Love your daily posts.
    Best Regards
    Jill

    • Thank you, Jill, for the kind words. I’m glad you enjoy what you find here. And aren’t some of the NZ buildings lovely? I wish I could have gotten to Dunedin during this visit; perhaps another time…

  5. I keep going back, Margot. My favourite place on this trip was Akaroa, which has a French influence. I could happily live there!

  6. The only New Zealand author I have read here is Ngaio Marsh, at least half of her books. I need to investigate the others.

  7. Margot, I have not even read Ngaio Marsh, leave alone other New Zealand writers, and it’s about time I remedied the glaring deficiency in my reading. I hope you are having a good time at the conference or convention.

    • I am, thank you, Prashant. And it is not possible to read everything good that is available. If you do get to read some New Zealand crime fiction at some point, I hope you will enjoy it.

  8. I fear Ngaio Marsh is the only one of these I’ve encountered too, and I’m not sure if I read any of the ones set in New Zealand – it’s a long time since I went through a phase of reading her. But I did read all of The Luminaries, which I feel pretty much entitles me to NZ citizenship… 😉

    Hope you’re having fun!

    • 😆 There you are , then, FictionFan – I’d say that entitles you. And I don’t think anyone can possibly read everything out there, from New Zealand or anywhere else. And thanks -I’ve been having a great time 🙂

  9. I’ve always wanted to visit New Zealand, but will have to do that through books because the trip is just way too long for me. Thanks for the nice list of New Zealand authors.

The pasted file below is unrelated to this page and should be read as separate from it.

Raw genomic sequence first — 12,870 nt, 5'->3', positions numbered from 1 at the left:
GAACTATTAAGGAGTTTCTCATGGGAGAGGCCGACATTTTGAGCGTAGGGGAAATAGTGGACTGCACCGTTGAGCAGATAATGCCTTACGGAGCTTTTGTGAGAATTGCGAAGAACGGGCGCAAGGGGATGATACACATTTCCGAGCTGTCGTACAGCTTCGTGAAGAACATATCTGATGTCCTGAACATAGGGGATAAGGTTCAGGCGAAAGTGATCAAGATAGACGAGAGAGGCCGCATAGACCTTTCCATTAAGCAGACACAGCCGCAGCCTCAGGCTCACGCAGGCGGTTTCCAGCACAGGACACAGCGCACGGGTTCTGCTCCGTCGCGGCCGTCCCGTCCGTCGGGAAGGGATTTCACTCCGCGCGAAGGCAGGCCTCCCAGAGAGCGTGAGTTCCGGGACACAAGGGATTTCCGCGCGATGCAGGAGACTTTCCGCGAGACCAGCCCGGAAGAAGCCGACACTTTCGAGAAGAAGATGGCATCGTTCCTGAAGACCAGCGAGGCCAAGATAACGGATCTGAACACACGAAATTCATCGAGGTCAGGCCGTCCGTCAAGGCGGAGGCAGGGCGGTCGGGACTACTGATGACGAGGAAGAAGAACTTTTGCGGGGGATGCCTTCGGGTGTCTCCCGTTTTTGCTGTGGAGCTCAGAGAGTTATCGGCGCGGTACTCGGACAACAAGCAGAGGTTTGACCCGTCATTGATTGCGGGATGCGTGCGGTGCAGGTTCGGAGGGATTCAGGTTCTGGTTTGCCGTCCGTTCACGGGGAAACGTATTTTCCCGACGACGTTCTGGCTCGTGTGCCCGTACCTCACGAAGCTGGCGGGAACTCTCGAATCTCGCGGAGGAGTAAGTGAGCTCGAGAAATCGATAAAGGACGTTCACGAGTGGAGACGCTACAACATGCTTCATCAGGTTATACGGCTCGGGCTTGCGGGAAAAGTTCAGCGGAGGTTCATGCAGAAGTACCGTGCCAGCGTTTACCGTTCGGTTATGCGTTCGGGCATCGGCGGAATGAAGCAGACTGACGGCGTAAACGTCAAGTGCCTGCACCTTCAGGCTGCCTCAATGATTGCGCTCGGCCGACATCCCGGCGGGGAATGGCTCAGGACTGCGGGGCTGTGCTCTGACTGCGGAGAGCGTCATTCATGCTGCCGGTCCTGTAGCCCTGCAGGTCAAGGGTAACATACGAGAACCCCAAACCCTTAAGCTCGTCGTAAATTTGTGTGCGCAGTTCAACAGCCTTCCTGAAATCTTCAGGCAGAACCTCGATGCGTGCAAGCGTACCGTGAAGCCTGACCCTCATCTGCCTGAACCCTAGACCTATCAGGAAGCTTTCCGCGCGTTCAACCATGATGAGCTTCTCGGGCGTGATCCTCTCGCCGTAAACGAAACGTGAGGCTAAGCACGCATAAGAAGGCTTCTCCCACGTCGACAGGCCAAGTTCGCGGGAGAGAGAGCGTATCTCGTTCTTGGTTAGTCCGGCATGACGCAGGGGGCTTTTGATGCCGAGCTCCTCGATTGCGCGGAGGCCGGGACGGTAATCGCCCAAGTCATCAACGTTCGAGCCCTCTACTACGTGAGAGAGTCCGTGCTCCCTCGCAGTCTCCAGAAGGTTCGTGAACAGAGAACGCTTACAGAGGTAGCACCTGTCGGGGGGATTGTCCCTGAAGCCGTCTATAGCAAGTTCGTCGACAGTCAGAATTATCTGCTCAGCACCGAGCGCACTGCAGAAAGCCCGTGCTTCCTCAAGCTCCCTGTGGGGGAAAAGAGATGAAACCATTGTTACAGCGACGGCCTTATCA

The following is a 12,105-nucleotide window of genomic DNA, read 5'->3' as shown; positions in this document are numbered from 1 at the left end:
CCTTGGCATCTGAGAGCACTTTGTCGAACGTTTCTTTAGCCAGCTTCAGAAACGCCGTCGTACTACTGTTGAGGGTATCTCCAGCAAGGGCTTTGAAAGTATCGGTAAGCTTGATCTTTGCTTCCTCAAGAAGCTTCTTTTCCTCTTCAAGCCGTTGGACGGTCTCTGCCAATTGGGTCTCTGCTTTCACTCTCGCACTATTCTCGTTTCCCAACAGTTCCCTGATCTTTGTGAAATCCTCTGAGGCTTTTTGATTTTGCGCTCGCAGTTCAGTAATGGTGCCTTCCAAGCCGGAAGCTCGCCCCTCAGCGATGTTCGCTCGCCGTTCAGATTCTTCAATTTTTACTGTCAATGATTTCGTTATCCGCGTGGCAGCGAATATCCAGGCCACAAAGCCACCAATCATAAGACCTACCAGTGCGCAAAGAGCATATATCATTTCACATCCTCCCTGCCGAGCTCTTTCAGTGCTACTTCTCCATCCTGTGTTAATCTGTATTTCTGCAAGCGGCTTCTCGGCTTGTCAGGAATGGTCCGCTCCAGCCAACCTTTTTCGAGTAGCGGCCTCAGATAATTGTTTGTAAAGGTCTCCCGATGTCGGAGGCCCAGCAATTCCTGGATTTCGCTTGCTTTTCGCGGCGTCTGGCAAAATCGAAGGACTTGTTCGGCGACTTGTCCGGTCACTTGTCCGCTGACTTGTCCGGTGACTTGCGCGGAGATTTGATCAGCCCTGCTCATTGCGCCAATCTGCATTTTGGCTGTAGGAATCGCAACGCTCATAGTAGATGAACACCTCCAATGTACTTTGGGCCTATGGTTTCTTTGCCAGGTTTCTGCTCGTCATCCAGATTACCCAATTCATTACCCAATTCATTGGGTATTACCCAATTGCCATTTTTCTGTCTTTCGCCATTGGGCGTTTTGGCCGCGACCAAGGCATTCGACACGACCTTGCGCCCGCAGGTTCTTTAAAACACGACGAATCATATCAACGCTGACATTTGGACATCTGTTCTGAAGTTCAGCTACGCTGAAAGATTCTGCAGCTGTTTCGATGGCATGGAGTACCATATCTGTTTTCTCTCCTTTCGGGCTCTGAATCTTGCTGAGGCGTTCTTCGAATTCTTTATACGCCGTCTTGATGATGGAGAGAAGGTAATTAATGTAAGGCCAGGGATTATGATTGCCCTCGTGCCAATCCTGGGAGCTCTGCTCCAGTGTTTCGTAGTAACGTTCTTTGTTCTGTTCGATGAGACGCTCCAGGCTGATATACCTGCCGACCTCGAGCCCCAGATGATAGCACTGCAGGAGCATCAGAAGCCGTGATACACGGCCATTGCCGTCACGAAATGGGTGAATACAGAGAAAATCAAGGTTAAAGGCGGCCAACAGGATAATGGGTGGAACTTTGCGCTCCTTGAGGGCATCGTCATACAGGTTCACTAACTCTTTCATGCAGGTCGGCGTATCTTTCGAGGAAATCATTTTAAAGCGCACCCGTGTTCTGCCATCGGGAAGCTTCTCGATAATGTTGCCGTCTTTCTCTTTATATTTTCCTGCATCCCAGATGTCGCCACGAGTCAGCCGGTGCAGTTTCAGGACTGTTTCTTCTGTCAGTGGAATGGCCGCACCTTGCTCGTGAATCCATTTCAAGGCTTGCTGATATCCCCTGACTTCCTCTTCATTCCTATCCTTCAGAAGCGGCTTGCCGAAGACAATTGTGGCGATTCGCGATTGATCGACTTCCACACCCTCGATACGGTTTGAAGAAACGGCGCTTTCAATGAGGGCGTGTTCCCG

• It is a long trip, Pat. From Los Angeles, it’s about 14 hours. And that doesn’t include getting to and from the airport. It’s of course much longer from you are. But at least you can read about it.

  10. I did a blog post about Ngaio Marsh last year. The following are some interesting facts.
    Born in Christchurch, New Zealand Dame Ngaio Marsh is the author of 32 detective novels written between 1934-1982. Set in 1930s London, they were dramatised in the 1990s on a BBC television series, entitled The Inspector Alleyn Mysteries.
    Ngaio became a Dame Commander of the Order of the British Empire in 1966, and in 1978, she won the Grand Master Award from Mystery Writers of America.
    Along with Agatha Christie, Dorothy L. Sayers and Margery Alingham, Ngaio Marsh is known as one of the four Queens of Crime of the Golden Age 1920s-1940s.
    Her other great passion in life was the theatre. Between 1942-1969, she was theatre director with the University of Canterberry Drama Society in New Zealand where the Ngaio Marsh Theatre is now named in her honour. Her home in the Cashmere Hills, is preserved as a museum.

  11. Kathy D.

    Not surprising that the homeland of Paddy Richardson would be so hospitable. I’ve only read her books and a few of Vanda Symon’s of those set in New Zealand.
    But I will put Paul Thomas and Donna Malane on the TBR list and hope they’re available in my city’s library.

  12. I really liked another Ngaio Marsh book set in NZ: Colour Scheme – hilarious and very atmospheric.